Before he set out to shoot Werewolves Within, the follow-up to his acclaimed horror-comedy Scare Me, Josh Ruben met with Ubisoft to play the virtual reality video game that serves as the basis for the film. It was, as he recalled it, a "nerve-rattling" experience, getting the hang of the VR format while the very people who created it were right next to him, but he wanted to experience it before setting off to bring something similar to the big screen. Then, he asked the all-important question.
"So my question to Ubisoft was, 'What do I owe of the game? What do I owe you, Easter-eggs-wise?' They said, 'You don't owe us anything. You just owe us a good movie,'" Ruben told SYFY WIRE last week ahead of the film's Tribeca premiere. "So I was like, 'OK. Well, I will do my best.'"
By all accounts so far, Ruben definitely kept his promise. Since its Tribeca Film Festival premiere last week, the film has enjoyed near-universal critical acclaim, with a Rotten Tomatoes score of 92 percent as of this writing and loads of buzz ahead of its theatrical and on-demand releases in the weeks to come. For Ruben, it feels like the payoff to a saga that began even before he agreed to direct the film.
Scare Me, an intimate horror-comedy which he wrote and co-starred in alongside Aya Cash, arrived at the Sundance Film Festival last year, just months before the COVID-19 pandemic shut down its chances of a wider theatrical release. Though it eventually found an audience on streaming, Ruben's second feature ended up emerging not through Scare Me's wide reach, but through a smaller screening with producers Matt Miller and Natalie Metzger, who offered him Werewolves Within as a potential follow-up.
"As reluctant as I was about potentially directing a video game adaptation, because they don't always have a great track record, I opened Mishna [Wolff's] script and was totally floored," Ruben said. "It just felt like everything I loved about horror movies growing up, from Arachnophobia to Jaws."
Like Scare Me, Werewolves Within is an intimate affair, with just a handful of key characters who move the plot forward largely through conversations as the horror slowly but surely creeps in around them. Though Ruben eventually went to great pains with his production design team to throw in nods to the original game, the film replaces the medieval village of the VR experience with an isolated, snowbound town named Beaverfield, where a proposed gas pipeline has divided a community made up of everyone from tech millionaires tired of the city grind to maple syrup farmers.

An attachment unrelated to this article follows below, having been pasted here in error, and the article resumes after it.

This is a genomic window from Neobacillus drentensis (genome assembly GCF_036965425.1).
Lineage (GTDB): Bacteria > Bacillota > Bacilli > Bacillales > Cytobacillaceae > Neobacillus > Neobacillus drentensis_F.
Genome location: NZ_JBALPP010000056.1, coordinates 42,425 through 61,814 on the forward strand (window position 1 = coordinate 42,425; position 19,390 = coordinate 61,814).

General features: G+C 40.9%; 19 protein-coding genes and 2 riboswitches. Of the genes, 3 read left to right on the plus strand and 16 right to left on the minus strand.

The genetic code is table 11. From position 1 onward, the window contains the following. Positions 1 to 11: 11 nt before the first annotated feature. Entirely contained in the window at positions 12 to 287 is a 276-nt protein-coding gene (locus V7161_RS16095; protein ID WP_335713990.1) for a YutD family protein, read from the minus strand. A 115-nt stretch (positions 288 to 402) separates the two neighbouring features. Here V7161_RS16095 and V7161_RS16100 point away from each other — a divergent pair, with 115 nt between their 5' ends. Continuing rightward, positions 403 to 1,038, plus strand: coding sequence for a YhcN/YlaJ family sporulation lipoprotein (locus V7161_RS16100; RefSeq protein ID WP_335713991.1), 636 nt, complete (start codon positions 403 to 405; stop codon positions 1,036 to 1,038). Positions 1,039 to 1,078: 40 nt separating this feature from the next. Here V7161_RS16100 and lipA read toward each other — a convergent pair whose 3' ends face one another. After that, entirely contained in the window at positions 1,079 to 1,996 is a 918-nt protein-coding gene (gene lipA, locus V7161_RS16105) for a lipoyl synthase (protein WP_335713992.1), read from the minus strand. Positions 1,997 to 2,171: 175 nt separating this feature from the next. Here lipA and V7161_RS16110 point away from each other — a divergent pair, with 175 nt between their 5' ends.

"That's a huge piece of why it's personal to me, because I grew up in a town like that. I grew up in a predominantly white town in its own ecosystem that wasn't unfriendly to newcomers, but in some towns, you certainly get a double-take," Ruben explained. "I was in one of the more progressive towns, like Beaverfield, as a kid, where people from the city were coming up and sort of colliding with small-town artists. I grew up in Woodstock and I remember the kind of Venn diagram time in my life when my sister was saying, 'I can't believe I just went down to town and someone didn't say thank you for me holding the door. They must not be from around here.' That was a bit of myself I saw in the script and had to come forward, or at least pitch on it, and luckily I got the gig."
With Wolff's script in place, Ruben then set about finding a cast that could convey the wide array of personalities present in Beaverfield when a secret werewolf begins ravaging the town, including everyone from the local mail carrier (Milana Vayntrub) to the innkeeper (Catherine Curtin) to the park ranger (Sam Richardson) who arrives just as the town's powder keg of tension seems primed to explode.
"I knew I wanted to enact a no-a**holes policy, because sometimes you never know. We were literally going to the middle of the woods and I wanted to make sure that everybody had a great reputation, which they all did, and that they were going to be wonderful people. That is just as important to me as your talent," Ruben said of his casting process. "Honestly, I think I started with George Basil, he plays Marcus, because he and I have known each other for 10 years. I knew not only from a comedy perspective that he's a slam-dunk actor, but that he's also beloved by everyone, extremely charming, magnetic, and just a good leader. So once I said, 'I know I have to have George in this movie. There are a couple of roles he could choose from,' and landed on Marcus, I felt a little bit better. I felt like at least at the end of the day if sh*t hit the fan, I'd have a friend to hug. Then, I think, right after that was Sam. Sam was the momentum we needed to really get other actors on board."